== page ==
Friday, February 24, 2012

7th Graders Use YouTube Clips to Learn About Figurative Language

Yukon middle school students in Ricki Robertson's English class have been studying figurative language and finding examples of figurative language like alliteration, metaphors, similes, onomatopoeia, and hyperbole in contemporary music. Recently one of Mrs. Robertson's students, Richard, used the website Prezi along with YouTube and Real Player software to create a compelling presentation about figurative language examples. Richard included video clips from songs by The Jackson Five, the movie "Beauty and the Beast," the Charlie Daniel's Band, and Bette Midler. The following 8 minute video is an audio interview with Richard and screencast of his Prezi presentation. Richard discusses his project, what he learned, how he used different tools to include video clips in his project, and why he enjoyed this opportunity to incorporate different kinds of multimedia into a class project.

This project is an outstanding example of the ways students are expected to use technology under the new Common Core State Standards under adoption by public schools in Oklahoma. It is also a great example of a student properly exercising "fair use rights" to incorporate limited amounts of copyrighted media works in a transformative, non-commercial product which includes the author's opinions and ideas. Learn more about media literacy and copyright/fair use specifically from copyright materials provided by the Media Education Lab (now at the University of Rhode Island) founded by Dr. Renee Hobbs.

Monday, February 20, 2012

Lakeview Students Use iPads to Create Presentations

Gifted education students at Lakeview recently learned how to create narrated slide show presentations on the iPads using the iPad app called Explain Everything.  5th grade students will soon be watching the Yukon High School's production of Annie Get Your Gun.  Each group was assigned a specific person from the musical to research: Annie Oakley, Frank Butler, Buffalo Bill, etc. The students conducted research in the computer lab and wrote scripts highlighting important events in their assigned person's life.  The students then selected images from the internet on the iPads and took screen shots to use in their presentations.  The images were loaded onto the Explain Everything app and students read and recorded the information from their scripts. The students were able to time the slide transitions so they were synchronized with the information they were sharing.   The research, script writing, photo selection, editing, and recording were all done during one 2 1/2 hour gifted session.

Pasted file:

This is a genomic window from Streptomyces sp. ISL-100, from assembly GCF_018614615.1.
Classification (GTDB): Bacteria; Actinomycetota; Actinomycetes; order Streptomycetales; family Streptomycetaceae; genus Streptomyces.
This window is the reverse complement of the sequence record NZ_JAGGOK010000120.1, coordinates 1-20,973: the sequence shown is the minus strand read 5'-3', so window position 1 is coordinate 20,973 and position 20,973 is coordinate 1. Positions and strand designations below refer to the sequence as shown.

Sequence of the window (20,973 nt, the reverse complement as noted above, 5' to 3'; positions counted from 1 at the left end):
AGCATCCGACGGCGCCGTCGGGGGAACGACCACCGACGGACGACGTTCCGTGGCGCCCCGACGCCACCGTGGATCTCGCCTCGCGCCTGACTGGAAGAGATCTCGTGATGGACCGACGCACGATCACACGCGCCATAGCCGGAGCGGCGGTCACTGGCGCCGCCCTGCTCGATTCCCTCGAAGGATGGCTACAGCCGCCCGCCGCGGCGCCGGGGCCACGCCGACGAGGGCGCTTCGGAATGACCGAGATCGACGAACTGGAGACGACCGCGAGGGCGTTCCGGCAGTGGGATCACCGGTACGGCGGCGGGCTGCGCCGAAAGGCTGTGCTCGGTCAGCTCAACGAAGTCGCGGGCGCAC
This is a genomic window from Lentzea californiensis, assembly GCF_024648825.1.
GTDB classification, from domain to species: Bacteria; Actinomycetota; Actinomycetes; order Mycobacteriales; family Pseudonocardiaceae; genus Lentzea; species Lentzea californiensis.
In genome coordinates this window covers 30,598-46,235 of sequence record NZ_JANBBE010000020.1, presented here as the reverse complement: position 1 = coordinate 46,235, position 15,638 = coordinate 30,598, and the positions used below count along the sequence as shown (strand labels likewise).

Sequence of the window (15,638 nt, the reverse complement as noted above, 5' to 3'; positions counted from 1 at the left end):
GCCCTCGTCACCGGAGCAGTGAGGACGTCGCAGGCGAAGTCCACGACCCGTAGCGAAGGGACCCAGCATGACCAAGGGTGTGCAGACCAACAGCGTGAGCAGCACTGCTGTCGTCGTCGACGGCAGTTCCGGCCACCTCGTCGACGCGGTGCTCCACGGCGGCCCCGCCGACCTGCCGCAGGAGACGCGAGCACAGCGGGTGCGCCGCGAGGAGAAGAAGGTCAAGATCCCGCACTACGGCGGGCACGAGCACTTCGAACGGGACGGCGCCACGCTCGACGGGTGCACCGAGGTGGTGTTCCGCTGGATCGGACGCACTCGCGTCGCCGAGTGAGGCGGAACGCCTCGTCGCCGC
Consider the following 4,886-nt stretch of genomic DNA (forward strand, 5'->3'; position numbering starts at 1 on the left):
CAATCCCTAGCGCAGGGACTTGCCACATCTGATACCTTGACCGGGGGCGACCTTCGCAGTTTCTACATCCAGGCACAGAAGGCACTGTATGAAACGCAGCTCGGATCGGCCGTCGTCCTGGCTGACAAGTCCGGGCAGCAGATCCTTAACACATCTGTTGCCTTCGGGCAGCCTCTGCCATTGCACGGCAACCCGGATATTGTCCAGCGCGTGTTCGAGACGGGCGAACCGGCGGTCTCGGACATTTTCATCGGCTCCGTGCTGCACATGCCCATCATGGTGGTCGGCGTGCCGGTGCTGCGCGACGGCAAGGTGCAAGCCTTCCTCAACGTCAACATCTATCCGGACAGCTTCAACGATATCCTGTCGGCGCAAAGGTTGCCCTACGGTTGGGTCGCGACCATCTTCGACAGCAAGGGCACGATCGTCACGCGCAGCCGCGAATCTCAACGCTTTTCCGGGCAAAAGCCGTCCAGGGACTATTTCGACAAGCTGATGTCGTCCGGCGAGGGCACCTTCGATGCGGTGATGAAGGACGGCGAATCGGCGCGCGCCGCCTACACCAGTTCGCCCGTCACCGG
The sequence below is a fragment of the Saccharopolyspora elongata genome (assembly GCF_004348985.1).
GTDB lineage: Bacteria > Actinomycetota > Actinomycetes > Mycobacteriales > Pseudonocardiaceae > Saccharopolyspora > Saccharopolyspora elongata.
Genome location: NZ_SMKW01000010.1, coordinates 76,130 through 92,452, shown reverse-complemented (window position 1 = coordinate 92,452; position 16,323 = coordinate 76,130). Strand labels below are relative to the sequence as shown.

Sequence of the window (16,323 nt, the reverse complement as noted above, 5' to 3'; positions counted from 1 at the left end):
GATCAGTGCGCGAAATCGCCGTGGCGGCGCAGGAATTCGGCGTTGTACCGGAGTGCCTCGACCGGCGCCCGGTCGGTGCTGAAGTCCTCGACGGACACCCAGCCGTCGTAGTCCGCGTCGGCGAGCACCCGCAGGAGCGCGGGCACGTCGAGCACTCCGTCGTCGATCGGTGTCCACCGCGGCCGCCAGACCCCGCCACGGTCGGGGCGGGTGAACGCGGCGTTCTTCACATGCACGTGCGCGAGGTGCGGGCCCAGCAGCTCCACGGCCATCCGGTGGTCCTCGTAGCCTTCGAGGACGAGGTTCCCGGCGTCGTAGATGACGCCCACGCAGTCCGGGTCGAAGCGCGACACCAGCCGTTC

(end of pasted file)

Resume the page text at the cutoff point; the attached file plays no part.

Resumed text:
The finished presentations were posted on a website on posterous for parents to view at home and for the 5th grade classroom teachers to use to share the information with their classes before they attend the musical.  Some classes even brought the "in progress" presentations on iPads to the principal, music teacher, librarian etc. to share their new found information and technological skills. 
Since the fourth graders  needed to learn how to use the new app, but were not going to attend the musical, they had a slightly different project.  They followed the same steps as listed above, but they had a different topic.  They were allowed to selected any person in history that they felt was the coolest/most interesting person ever and their assignment was to give specific facts about that person's life that would convince anyone watching the presentation that they WERE the neatest person ever!  The variety of student selected subjects for these mini-biographies was impressive.  Students made presentations on Homer, Amelia Earhart, Houdini, DaVinci, Sacagawea, Neil Armstrong, Dale Earnhardt Sr., Walt Disney, and many others.

Check out these and other media projects by Lakeview students on the Lakeview Gifted Projects website on Posterous.